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Digital Subscriptions > Healthy Food Guide > November 2019 > DON’T LET LIFE’S STRESSES WEIGH YOU DOWN

DON’T LET LIFE’S STRESSES WEIGH YOU DOWN

A change of job, new living arrangements, having a baby, retiring… Any upheaval can knock your healthy diet off balance. Dietitian Juliette Kellow helps you and your family navigate stress without putting on weight

IT’S COMMON FOR A FEW EXTRA POUNDS to creep on as we age, making weight problems more likely the older we get. In England, 37% of 16 to 24-year-olds are overweight or obese, but this increases to 65% in 35 to 44-yearolds. By the time we reach retirement age, three-quarters of us are struggling with the scales.

While weight gain usually happens over many years (a pound or two during each holiday or Christmas – see p21), there are certain times in our lives when we’re susceptible to piling on the pounds more quickly than usual.

Knowing the life events that can be fat traps, from the moment we hit adulthood, can help us avoid them…

FAT TRAP #1

Going to college

STARTING COLLEGE OR UNIVERSITY can seriously disrupt eating patterns – no wonder people talk about the ‘fresher’s stone’, referring to the weight gain experienced by so many students in their first year.

And it’s no myth. A review of 32 studies, mostly of American and Canadian students, found six out of 10 reported an average of 8lb weight gain during their freshman year. Similar findings were revealed in a study by the same researchers following 215 students from 23 different universities in England for their first academic year. Just over half of those put on weight, again with an average increase of 8lb. The researchers say their findings reinforce that the first year of university is a crucial time in the life of students, during which the majority tend to gain weight.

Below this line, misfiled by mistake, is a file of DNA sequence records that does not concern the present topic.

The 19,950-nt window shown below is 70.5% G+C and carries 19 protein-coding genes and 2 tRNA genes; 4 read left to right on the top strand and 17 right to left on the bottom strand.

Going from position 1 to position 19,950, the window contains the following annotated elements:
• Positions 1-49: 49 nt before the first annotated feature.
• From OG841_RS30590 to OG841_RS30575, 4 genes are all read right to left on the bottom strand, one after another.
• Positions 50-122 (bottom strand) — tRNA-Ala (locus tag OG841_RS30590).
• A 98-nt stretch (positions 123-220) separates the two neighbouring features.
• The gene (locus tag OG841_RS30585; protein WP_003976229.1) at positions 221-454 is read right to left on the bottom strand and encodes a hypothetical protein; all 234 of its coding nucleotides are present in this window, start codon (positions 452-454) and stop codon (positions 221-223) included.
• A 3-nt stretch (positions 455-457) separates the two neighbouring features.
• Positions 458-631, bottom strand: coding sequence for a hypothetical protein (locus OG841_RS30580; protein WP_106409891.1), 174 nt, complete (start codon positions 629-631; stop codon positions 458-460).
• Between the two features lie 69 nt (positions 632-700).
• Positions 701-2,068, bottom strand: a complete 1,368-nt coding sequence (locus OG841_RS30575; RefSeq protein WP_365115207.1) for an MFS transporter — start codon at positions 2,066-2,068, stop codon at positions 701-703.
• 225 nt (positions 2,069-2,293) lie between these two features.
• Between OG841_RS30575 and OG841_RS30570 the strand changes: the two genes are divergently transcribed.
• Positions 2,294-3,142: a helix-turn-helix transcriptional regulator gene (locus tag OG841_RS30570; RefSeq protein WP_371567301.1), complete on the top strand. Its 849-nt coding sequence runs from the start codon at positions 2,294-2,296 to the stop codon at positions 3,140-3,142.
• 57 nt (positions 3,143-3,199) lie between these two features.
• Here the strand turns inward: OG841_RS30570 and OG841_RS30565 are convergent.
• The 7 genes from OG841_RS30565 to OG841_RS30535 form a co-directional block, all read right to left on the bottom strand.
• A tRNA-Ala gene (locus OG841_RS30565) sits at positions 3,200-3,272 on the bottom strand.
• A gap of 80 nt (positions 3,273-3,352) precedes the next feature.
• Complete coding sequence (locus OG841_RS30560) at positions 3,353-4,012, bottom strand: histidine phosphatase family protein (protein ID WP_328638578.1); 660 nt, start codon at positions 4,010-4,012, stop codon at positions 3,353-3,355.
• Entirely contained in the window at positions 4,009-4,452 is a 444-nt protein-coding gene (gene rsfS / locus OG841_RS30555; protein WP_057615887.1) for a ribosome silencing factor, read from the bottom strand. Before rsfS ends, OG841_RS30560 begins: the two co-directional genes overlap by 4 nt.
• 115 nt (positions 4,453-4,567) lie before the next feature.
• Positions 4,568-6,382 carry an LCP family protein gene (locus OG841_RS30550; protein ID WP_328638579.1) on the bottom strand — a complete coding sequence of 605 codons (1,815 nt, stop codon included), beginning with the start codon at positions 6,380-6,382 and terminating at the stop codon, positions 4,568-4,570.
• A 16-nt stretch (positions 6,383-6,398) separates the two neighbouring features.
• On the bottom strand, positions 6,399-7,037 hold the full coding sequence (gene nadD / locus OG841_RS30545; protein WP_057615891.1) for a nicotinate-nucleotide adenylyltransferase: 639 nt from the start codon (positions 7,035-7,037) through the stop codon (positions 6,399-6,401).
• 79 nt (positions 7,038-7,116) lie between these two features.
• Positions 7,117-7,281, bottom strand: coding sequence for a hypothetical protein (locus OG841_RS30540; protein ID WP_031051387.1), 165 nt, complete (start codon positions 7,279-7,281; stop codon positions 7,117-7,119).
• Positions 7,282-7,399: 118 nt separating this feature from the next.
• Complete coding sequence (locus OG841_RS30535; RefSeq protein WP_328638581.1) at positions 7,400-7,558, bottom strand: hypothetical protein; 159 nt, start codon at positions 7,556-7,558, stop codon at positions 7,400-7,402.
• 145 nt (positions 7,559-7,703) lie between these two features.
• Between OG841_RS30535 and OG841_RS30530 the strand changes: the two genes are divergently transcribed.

WHY DOES IT HAPPEN?

Young people moving away from home are often responsible for feeding themselves for the first time, without the restraining influence and nutritional input of parents. This can be hard if you don’t know how to cook or have limited cooking facilities, utensils or kitchen space. The result? Lots of calorie-laden processed foods and takeaways! College canteens aren’t always the best solution, as they’re often full of highcalorie options. Studying and snacking frequently go hand in hand, too, and more time behind a desk may mean less activity. Socialising plays a big part, especially if booze is involved. As well as its high calorie content, alcohol often leads to poor eating habits, such as a kebab after the pub or the fry-up the next morning to deal with a hangover.

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About Healthy Food Guide

Expert advice on how to stop life’s stressful situations becoming fat traps. Plus, why fatty liver disease is affecting non-drinkers and our no-nonsense guide to plant-based proteins. Sensational soups, risottos and jacket potato toppings and, in our special section, how to sleep better.